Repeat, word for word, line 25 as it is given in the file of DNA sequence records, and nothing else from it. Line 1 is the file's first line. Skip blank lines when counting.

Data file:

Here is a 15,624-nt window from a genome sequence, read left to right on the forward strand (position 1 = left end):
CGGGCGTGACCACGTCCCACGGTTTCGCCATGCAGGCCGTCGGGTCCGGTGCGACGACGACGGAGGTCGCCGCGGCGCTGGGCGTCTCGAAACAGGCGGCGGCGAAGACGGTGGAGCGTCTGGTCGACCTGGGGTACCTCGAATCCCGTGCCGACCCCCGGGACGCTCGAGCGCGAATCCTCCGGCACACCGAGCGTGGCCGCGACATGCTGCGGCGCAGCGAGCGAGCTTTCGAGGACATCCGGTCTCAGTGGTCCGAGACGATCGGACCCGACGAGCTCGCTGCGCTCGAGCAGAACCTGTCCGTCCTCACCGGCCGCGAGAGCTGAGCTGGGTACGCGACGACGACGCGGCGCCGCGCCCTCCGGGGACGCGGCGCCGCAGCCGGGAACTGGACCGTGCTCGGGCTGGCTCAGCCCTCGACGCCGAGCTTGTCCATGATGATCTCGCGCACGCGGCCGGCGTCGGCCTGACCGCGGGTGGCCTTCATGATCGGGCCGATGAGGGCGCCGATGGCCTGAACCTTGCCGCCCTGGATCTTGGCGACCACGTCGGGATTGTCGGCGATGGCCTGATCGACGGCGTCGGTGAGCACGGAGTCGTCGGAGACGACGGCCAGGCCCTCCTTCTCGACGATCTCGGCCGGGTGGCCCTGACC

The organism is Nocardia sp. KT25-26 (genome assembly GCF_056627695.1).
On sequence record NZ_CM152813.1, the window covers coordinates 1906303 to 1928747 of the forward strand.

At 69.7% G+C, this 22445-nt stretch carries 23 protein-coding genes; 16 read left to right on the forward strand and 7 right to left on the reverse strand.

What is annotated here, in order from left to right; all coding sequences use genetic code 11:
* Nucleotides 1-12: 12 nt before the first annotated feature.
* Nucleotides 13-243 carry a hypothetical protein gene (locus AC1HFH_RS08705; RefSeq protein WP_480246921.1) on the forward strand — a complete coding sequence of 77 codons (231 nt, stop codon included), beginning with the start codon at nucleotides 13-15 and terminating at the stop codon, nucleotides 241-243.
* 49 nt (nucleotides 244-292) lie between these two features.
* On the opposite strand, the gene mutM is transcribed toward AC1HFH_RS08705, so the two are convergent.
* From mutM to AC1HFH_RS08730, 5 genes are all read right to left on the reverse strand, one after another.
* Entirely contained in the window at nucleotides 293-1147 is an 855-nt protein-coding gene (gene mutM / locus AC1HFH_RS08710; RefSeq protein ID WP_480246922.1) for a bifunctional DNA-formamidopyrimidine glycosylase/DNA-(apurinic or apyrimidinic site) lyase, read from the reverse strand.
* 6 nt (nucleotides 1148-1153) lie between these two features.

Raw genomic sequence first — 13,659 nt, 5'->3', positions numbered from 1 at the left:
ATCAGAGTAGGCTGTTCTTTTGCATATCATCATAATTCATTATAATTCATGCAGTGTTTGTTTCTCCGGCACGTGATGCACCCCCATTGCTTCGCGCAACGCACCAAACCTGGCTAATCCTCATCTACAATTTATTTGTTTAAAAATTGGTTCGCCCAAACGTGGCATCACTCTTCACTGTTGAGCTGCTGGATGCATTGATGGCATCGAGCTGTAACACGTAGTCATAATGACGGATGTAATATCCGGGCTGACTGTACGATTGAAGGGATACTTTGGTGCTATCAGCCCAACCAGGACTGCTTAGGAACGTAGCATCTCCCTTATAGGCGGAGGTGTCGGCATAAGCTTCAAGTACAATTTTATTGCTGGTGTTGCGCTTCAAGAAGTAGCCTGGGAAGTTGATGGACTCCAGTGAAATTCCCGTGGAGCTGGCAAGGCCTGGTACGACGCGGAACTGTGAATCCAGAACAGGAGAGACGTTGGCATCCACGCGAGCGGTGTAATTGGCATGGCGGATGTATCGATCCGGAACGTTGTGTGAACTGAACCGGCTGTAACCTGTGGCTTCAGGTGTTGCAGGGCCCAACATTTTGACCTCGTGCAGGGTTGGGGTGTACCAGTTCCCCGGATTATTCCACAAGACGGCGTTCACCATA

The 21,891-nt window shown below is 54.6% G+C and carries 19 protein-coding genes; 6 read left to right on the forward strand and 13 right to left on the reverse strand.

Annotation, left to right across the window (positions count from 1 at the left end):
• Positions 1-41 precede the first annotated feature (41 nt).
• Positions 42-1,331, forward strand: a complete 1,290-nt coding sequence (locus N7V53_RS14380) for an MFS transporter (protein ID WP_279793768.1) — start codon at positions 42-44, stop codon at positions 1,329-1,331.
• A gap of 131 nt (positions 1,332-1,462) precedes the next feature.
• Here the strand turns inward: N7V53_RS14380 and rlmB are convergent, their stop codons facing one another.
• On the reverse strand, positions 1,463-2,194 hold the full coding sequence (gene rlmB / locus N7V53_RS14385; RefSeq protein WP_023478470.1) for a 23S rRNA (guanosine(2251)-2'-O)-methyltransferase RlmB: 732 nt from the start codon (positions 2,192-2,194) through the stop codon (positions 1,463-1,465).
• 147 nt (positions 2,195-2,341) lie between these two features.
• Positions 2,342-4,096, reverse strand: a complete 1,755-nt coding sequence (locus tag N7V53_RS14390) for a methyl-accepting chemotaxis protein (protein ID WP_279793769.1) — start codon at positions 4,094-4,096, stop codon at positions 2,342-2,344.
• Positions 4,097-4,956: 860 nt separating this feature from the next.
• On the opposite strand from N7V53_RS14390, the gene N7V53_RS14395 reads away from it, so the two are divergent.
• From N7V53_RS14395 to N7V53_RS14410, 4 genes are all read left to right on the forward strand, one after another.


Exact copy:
• Positions 4,097-4,956: 860 nt separating this feature from the next.